Belgian Online Gaming Ops To Challenge Weekly Player Stakes

Belgium’s online gambling operators are raising a legal challenge to the new €500 deposit cap in the region, as their company is already nearly two-fifths down due to the COVID-19 pandemic.

Last week, the Belgian Association of Gambling Operators (BAGO) publicly expressed its dissatisfaction with the decision by the Belgian Gambling Commission to enforce a weekly deposit cap of €500 per client on all Belgian-licensed platforms. During their COVID-19 self-isolation, the BGC justified the move by saying gamblers need extra help avoiding temptation.

BAGO members expect to appeal this new restriction, which can be further decreased at the request of a customer but can in no circumstances be removed, irrespective of whether a customer can show sufficient financial ability to justify higher expenditure.

This form of upper-limit wiggle room was to be allowable under the old laws, provided the finances of a customer were checked by the Central Individual Credit Center of the National Bank of Belgium. Yet even under those rules, any proposal for an raise would not take effect for three days to ensure gamblers would not be tempted to ‘chase’ their losses.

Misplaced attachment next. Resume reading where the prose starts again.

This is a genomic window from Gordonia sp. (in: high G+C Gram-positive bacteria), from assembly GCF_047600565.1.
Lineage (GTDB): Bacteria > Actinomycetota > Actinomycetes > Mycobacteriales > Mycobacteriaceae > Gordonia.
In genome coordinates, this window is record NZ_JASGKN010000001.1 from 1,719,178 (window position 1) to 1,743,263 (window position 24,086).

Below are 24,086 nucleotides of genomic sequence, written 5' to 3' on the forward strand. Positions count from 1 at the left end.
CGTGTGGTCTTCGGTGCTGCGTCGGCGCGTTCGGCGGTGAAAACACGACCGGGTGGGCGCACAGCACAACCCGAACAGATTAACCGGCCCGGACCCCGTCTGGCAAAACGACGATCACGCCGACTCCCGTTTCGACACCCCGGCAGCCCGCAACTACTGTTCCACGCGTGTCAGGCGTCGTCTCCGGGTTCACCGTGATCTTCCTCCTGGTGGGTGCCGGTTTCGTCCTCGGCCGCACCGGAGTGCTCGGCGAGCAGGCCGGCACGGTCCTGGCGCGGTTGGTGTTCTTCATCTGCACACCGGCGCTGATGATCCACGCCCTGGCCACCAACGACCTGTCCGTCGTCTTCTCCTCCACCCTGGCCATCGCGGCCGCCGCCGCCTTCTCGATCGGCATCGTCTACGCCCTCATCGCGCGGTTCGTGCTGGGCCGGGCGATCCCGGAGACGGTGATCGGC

Regional media quoted Emmanuel Mewissen, Ardent Group’s BAGO president and CEO, saying Belgian-licensed operators were furious at the BGC for moving the goalposts unilaterally without consulting its licensees. As a result, BAGO expects to lodge an appeal with the Belgian Council of State about the deposit cap.

Mewissen cautioned that the BGC’s attempts to protect underage gamblers would backfire by pushing clients to move to globally approved gaming outlets, whose standards and procedures are beyond the BGC’s compliance mechanisms.

Online gamblers in Belgium are already reining in their operation, at any pace. Minister of Justice Koen Geens, speaking in parliament last week, said that there has been a 38% decrease in local online gambling since the pandemic took hold, while the National Lottery has seen its sales drop by 30%.

Geens attributed some of this downturn to the suspension of most major sports league action, but also “because in the current anxiety-provoking climate, people are losing confidence and playing less.”

Belgian gambling operators seem bent on drawing some form of line in the regulatory sand, lest they find their businesses very hamstrung. Last summer, Belgian-licensed operators were hit during live sporting events with strict restrictions on advertisement, which the BGC has recently reported is not going far enough.